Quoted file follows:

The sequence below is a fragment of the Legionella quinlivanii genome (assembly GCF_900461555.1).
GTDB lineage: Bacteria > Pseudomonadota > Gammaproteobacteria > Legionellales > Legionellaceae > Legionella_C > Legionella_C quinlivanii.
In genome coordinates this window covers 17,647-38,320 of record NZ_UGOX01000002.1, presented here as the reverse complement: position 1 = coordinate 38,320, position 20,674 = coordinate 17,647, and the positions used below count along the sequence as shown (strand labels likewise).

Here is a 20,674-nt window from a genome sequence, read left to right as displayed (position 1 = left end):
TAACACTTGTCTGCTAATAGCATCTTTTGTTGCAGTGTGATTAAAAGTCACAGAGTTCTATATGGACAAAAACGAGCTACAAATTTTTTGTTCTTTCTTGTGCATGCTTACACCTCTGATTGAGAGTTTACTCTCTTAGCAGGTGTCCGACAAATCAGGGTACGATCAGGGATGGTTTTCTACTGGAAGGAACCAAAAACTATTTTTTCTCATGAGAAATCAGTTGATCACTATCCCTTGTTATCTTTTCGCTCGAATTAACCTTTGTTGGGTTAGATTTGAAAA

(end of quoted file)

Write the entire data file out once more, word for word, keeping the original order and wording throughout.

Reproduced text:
The sequence below is a fragment of the Legionella quinlivanii genome (assembly GCF_900461555.1).
GTDB lineage: Bacteria > Pseudomonadota > Gammaproteobacteria > Legionellales > Legionellaceae > Legionella_C > Legionella_C quinlivanii.
In genome coordinates this window covers 17,647-38,320 of record NZ_UGOX01000002.1, presented here as the reverse complement: position 1 = coordinate 38,320, position 20,674 = coordinate 17,647, and the positions used below count along the sequence as shown (strand labels likewise).

Here is a 20,674-nt window from a genome sequence, read left to right as displayed (position 1 = left end):
TAACACTTGTCTGCTAATAGCATCTTTTGTTGCAGTGTGATTAAAAGTCACAGAGTTCTATATGGACAAAAACGAGCTACAAATTTTTTGTTCTTTCTTGTGCATGCTTACACCTCTGATTGAGAGTTTACTCTCTTAGCAGGTGTCCGACAAATCAGGGTACGATCAGGGATGGTTTTCTACTGGAAGGAACCAAAAACTATTTTTTCTCATGAGAAATCAGTTGATCACTATCCCTTGTTATCTTTTCGCTCGAATTAACCTTTGTTGGGTTAGATTTGAAAA